Summary: Don't depend on a lie to get you out of trouble; depend on the Lord and trust Him to take you out of "Egypt" as well as take "Egypt" out of you.

A police officer pulled a man over for speeding and had the following exchange:

Officer: May I see your driver's license?

Driver: I don't have one. I had it suspended when I got my fifth DUI.

Officer: May I see the owner's card for this vehicle?

Driver: It's not my car. I stole it.

Officer: The car is stolen?

Driver: That's right. But, come to think of it, I believe I saw the owner's card in the glove box when I was putting my gun in there.

Officer: There's a gun in the glove box?

Driver: Yes, sir. That's where I put it after I shot and killed the woman who owns this car and stuffed her in the trunk.

Officer: There's a BODY in the TRUNK?!?!?

Driver: Yes, sir.

Hearing this, the officer immediately called his captain. The car was quickly surrounded by police, and the captain approached the driver:

Captain: Sir, can I see your license?

Driver: Sure. Here it is. It was valid.

Captain: Who's car is this?

Driver: It's mine, officer. Here's the registration.

Captain: Could you slowly open your glove box so I can see if there's a gun in it?

Driver: Yes, sir, but there's no gun in it. Sure enough, there was nothing in the glove box.

Captain: Would you mind opening your trunk? I was told there's a body in it.

Driver: No problem. The trunk was opened; no body.

Captain: I don't understand it. The officer who stopped you said you told him you didn't have a license, stole the car, had a gun in the glovebox, and that there was a dead body in the trunk.

Driver: Yeah, I'll bet he told you I was speeding, too. (The Good Clean Funnies List, 12/6/2002;

I love that story, not only because it’s funny, but it also illustrates why so many people lie. They lie to get themselves out of a precarious situation. They lie, because they fear rejection or retaliation of some kind. Or they lie, because they think the truth will cost them something.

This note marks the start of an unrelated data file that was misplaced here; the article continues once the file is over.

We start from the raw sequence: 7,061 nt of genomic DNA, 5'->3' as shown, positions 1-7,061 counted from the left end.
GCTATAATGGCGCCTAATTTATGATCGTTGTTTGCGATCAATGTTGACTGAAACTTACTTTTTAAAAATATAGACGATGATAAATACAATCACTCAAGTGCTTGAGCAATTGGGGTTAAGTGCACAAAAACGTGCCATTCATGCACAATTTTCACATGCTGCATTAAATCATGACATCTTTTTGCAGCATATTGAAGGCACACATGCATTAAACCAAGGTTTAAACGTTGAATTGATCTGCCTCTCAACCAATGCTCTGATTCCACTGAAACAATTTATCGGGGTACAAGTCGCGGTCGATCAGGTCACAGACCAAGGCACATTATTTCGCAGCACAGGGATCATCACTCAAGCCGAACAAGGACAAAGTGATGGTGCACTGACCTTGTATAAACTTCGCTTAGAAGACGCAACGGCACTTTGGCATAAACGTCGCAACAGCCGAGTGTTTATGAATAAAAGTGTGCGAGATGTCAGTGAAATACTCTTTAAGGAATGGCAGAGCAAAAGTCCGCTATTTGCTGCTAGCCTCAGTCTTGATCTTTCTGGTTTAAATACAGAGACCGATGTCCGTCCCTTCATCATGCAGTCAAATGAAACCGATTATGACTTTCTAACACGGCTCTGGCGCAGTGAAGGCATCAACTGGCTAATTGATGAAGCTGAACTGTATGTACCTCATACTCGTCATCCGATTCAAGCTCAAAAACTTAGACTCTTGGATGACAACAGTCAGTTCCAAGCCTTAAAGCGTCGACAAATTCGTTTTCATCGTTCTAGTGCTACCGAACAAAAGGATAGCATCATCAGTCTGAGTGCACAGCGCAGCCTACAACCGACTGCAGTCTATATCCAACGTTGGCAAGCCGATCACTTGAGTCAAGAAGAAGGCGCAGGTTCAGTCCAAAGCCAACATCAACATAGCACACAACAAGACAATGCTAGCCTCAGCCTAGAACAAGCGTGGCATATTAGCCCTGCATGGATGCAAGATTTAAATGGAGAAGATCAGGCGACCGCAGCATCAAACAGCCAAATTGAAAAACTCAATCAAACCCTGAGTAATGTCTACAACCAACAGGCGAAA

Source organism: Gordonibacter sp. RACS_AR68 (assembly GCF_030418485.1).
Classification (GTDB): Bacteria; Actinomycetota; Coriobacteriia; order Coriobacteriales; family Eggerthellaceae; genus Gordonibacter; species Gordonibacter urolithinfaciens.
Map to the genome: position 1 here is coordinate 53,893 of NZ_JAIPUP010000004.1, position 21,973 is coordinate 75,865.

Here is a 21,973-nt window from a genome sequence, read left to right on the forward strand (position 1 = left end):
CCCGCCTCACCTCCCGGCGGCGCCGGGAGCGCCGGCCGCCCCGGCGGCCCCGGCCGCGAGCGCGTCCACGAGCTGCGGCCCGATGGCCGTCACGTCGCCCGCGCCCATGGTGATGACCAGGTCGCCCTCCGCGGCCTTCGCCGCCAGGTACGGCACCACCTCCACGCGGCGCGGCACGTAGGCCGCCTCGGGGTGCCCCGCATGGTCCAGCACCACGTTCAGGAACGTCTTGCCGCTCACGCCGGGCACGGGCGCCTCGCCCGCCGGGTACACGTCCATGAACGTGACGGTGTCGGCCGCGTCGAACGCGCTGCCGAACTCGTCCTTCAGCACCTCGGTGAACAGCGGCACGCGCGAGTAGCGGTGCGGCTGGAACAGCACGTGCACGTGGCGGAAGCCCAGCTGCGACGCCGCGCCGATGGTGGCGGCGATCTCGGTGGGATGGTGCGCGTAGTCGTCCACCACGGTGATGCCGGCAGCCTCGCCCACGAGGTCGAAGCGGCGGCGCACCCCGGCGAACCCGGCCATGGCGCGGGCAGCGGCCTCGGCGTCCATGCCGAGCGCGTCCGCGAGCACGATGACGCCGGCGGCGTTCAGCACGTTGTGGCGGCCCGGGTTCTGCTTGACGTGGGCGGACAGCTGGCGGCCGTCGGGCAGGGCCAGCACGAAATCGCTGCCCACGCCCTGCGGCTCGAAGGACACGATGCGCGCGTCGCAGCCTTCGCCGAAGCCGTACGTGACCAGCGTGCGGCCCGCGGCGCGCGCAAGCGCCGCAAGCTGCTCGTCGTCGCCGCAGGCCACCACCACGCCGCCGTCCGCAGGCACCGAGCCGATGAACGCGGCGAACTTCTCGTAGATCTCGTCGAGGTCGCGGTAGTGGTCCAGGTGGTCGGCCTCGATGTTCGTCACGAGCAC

People lie to protect themselves, but it very seldom (if ever) works in the long run. If you have your Bibles, I invite you to turn with me to Genesis 12, Genesis 12, where we see what happened to Abram when he lied to try and protect himself.

Genesis 12:10 Now there was a famine in the land. So Abram went down to Egypt to sojourn there, for the famine was severe in the land. (ESV)

Times were tough, so Abram stepped out of the will of God for a while. He left the land God had given him and went down to Egypt. He had intended to be there only a little while, until things got better, but things only got worse.

Genesis 12:11-13 When he was about to enter Egypt, he said to Sarai his wife, “I know that you are a woman beautiful in appearance, and when the Egyptians see you, they will say, ‘This is his wife.’ Then they will kill me, but they will let you live. Say you are my sister, that it may go well with me because of you, and that my life may be spared for your sake.” (ESV)

In Bible days, a man could be killed for his wife, especially in enemy territory. So Abram encourages his wife to lie to protect himself. Besides, this was not an outright lie. According to Genesis 20:12, Sarai was Abram’s half-sister. They had the same father, but not the same mother. Abram’s lie was half true! But as we shall see, a half-truth is still a whole lie.

Genesis 12:14-15 When Abram entered Egypt, the Egyptians saw that the woman was very beautiful. And when the princes of Pharaoh saw her, they praised her to Pharaoh. And the woman was taken into Pharaoh’s house. (ESV)

This is where she told him she was Abram’s sister to protect Abram from being killed. Abram encouraged Sarai to lie to protect himself. And for a while, things seemed to go well, very well, in fact!

Genesis 12:16 And for her sake he dealt well with Abram; and he had sheep, oxen, male donkeys, male servants, female servants, female donkeys, and camels. (ESV)

Abram got rich off of Pharaoh, because Pharaoh was actually paying Abram a dowry. Pharaoh was making arrangements to take Sarai as his wife, but this bound Abram to an obligation from which he could not extricate himself. And what seemed to be a good plan turned out very badly for Abram.

Just a few verses earlier (vs.2), God had promised Abram many descendants, but that promise was now in jeopardy. Worse than that, God’s promise to bless the world through one of Abram’s descendants was now in danger of failing, as well. That descendant, of course, was the promised Messiah, who was to come and deliver people from their sins.

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